No skiing, snowboarding or other on-the-snow activity would be permitted along the gondola route. Standing at the top of Squaw and gazing down into the Alpine base area, one is impressed by the steepness of the terrain going down to the Alpine lifts.

Resort officials pledged to take many steps to reduce the environmental impact of the gondola. The eight-passenger gondola will be operated at a relatively low speed; skiers and riders will have about a 13-minute trip to get from one resort to the other.

A typical high-speed lift transports at least 2,000 people per hour, while initial plans call for the gondola to move 1,400 people an hour. This is being done to minimize the number and height of the lift towers.

The gondola cabins will be removed from the gondola cable each summer to “reduce impacts on the surrounding view shed.”

A Q&A document released recently by the project builders would be of interest to many who frequent the slopes of Alpine and Squaw.

That document states that there are no plans under which the gondola cost would result in any increase in lift ticket prices or season passes. The gondola, it states, “would simply make it easy for skiers and riders to explore both mountains with a single lift ticket or season pass, without needing to travel between the two by car.”

It also notes that guests will be able to disembark at the Saddle mid-station on the Squaw side and then ski or snowboard down to the bottom of Squaw Valley.

Some skiers and riders like the slower pace on the slopes at Alpine Meadows but bemoan the fact that the resort has limited commercial activity. Once it starts operating, they will be able to ride the gondola to the Squaw Valley village and enjoy the 50 to 60 restaurants, bars, shops and art galleries located there.

When the link-up is completed, visitors will have access to 42 lifts and 270 trails spread across more than 6,000 skiable acres.

Bob Roberts, longtime ‘voice’ of California skiing, calls it a career

In his roles as manager of the Mt. Shasta Ski Area and, later, leading the California Ski Industry Association, Bob Roberts Here, he meets with Arnold Schwarzenegger in 1984, the same year Schwarzenegger starred in "The Terminator."

In his roles as manager of the Mt. Shasta Ski Area and, later, leading the California Ski Industry Association, Bob Roberts, left, has met with many movers and shakers. Here, he visits with Arnold Schwarzenegger in 1984, the same year the actor starred in “The Terminator.” Nineteen years later, Schwarzenegger would become California governor. (Courtesy photo)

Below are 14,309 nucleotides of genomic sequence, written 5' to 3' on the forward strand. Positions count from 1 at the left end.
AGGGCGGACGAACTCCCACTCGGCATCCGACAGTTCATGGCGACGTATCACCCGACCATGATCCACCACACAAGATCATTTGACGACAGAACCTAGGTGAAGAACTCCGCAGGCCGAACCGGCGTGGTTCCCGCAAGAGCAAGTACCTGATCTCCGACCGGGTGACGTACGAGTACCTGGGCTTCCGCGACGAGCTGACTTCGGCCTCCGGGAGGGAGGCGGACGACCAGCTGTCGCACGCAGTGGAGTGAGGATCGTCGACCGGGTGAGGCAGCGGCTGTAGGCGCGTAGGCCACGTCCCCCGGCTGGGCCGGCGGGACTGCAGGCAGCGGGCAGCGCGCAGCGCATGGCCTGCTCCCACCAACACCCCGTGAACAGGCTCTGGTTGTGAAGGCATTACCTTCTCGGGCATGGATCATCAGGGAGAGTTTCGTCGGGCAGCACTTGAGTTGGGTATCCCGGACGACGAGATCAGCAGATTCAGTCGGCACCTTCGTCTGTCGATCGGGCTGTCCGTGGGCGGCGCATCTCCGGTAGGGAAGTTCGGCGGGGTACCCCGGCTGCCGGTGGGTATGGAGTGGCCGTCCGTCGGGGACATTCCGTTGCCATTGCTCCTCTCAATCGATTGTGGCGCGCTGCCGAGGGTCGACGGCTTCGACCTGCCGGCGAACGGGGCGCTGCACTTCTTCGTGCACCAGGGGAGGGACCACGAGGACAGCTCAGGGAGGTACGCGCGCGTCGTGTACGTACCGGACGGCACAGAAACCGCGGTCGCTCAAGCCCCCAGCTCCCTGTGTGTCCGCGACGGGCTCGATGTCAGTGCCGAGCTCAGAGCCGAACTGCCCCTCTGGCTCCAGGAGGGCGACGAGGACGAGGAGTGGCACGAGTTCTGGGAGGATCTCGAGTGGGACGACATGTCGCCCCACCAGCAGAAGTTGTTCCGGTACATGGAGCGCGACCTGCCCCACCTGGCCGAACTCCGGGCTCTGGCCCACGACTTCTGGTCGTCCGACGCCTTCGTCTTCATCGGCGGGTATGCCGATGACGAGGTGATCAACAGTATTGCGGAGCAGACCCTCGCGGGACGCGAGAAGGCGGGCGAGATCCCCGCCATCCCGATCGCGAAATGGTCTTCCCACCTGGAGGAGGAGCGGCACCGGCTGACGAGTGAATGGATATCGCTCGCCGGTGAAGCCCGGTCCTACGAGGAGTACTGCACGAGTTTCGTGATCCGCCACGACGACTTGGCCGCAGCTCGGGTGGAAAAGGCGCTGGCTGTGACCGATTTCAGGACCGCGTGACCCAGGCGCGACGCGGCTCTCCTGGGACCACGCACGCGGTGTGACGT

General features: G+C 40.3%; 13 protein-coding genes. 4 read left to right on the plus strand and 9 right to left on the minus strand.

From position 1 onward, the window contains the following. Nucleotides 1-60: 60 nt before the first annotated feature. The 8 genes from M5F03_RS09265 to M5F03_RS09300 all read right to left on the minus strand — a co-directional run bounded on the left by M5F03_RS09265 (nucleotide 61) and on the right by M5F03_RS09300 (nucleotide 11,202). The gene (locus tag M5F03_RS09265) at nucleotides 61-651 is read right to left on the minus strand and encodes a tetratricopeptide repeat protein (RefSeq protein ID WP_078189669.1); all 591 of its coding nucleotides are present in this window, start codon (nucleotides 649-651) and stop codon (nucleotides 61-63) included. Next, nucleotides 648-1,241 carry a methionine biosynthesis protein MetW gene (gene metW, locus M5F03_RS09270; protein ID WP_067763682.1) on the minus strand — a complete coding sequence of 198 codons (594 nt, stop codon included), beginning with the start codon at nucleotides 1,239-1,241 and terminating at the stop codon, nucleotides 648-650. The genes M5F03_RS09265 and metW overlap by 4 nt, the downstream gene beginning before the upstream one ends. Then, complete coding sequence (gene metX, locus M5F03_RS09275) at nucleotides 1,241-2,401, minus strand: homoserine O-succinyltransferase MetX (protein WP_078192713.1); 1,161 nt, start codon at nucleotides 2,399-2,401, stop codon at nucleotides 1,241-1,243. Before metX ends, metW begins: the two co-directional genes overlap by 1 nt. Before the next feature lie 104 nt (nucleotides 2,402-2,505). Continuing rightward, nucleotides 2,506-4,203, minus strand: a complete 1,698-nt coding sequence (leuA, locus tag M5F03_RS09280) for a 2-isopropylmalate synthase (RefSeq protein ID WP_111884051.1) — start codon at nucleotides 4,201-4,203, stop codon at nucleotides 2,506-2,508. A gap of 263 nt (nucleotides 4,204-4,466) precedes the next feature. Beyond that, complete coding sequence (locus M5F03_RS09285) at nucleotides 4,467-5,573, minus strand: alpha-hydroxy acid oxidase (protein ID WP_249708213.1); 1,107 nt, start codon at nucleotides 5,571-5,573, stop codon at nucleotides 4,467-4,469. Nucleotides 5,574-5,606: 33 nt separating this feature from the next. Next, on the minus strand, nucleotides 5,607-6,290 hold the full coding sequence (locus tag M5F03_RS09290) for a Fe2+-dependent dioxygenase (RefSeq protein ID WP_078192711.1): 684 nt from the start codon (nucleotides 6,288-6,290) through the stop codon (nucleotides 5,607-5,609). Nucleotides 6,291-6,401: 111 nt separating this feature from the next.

By Bob Goligoski

After 40 years as the “voice” of California skiing and snowboarding, this is the first winter in decades without Bob Roberts as president and CEO of the California Ski Industry Association.

As chief strategist and lobbyist for the organization’s 29 California and Nevada winter resorts, the 78-year-old Roberts has played a major role in the development and success of resorts across the Sierra Nevada.

In a long-ranging interview, Roberts reflected on his many years at the helm and talked about what he sees in the future for the winter resorts.

“The drought,” he said, “is the biggest problem facing the resorts. People who own resorts tend to think that the glass is half full, not half empty. They are usually very creative and inventive in solving problems. But if the drought continues, we could lose a few resorts. There will be a shakeout, I suspect.”

In recent years, two Colorado-based corporations – Vail Resorts and KSL – have acquired major California ski resorts, including Heavenly, Squaw Valley, Alpine Meadows, Northstar and Kirkwood. He does not see that trend continuing and does not expect other out-of-state corporations to acquire and consolidate resorts in California or Nevada.